Daily digest

Oversight lacking in disposal of fracking wastewater

COAL: Illinois regulators grant Ameren more time to clean up power plant emissions, critics say the “loophole” weakens the state’s pollution laws. (Midwest Energy News)

FRACKING: A ProPublica investigation finds there is little oversight of fracking chemicals disposed in wastewater wells, and a new report says Ohio is unprepared to handle the costs of a potential drilling boom. (ProPublica, Columbus Dispatch)

WIND: An unusual coalition fights the wind production tax credit, as manufacturers across the U.S. prepare to idle plants, and the company developing the controversial Goodhue Wind project in Minnesota was acquired by an Indian company in December, a move that wasn’t disclosed to state officials. (Washington Post, New York Times, Rochester Post Bulletin)

OIL: Drilling activity in North Dakota begins to slow, Exxon makes a $1.6 billion investment in the Oil Patch, and a study finds maintaining the state’s roads over the next 20 years will cost $7 billion. (Reuters, Fargo Forum, Associated Press)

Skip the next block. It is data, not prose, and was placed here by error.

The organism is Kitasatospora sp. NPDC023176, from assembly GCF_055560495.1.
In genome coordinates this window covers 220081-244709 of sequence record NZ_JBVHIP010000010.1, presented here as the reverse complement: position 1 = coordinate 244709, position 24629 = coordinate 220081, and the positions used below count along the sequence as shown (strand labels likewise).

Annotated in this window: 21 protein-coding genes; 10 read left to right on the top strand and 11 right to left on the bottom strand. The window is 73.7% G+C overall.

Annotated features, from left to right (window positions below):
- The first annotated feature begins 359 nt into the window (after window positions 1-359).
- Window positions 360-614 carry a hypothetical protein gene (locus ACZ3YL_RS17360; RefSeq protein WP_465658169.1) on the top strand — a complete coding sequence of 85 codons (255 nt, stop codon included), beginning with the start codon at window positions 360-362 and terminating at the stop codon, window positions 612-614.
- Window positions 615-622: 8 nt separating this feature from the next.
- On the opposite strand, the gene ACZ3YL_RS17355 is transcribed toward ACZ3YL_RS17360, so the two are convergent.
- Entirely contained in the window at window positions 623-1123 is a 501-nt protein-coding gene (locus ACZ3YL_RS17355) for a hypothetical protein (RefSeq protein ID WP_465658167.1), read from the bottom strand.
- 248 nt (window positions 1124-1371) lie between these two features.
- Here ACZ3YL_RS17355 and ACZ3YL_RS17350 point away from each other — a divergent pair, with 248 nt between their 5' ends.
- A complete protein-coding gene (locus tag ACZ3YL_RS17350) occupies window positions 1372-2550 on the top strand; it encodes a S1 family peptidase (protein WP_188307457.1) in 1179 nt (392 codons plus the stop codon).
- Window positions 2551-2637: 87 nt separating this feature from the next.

ALSO: Two industry analysts question the viability of Hyperion’s proposed South Dakota oil refinery. (Sioux Falls Argus Leader)

CLIMATE: A new report finds taxpayers will be on the hook for more natural disaster cleanups as insurance companies move away from regions that are prone to extreme weather. (The Hill)

GRID: FERC establishes a division to protect against cyber threats to the grid. (The Hill)

POLITICS: At a roundtable in Oregon, MidAmerican CEO Greg Abel says a lack of federal energy policy is “a real detriment to the country.” (Sustainable Business Oregon)

ETHANOL: Brazilian ethanol is returning to the U.S., but not because of high corn prices – the EPA has ruled the imported fuel can meet advanced biofuel mandates. (Reuters)

COMMENTARY: The Milwaukee Journal Sentinel says owners of the S.S. Badger have had enough time to find an alternative to dumping coal ash into Lake Michigan, a Bloomberg analysis finds Americans can more easily afford gasoline than almost anyone else in the world, and debunking common myths about wind power. (Milwaukee Journal Sentinel, Bloomberg, The Energy Collective)

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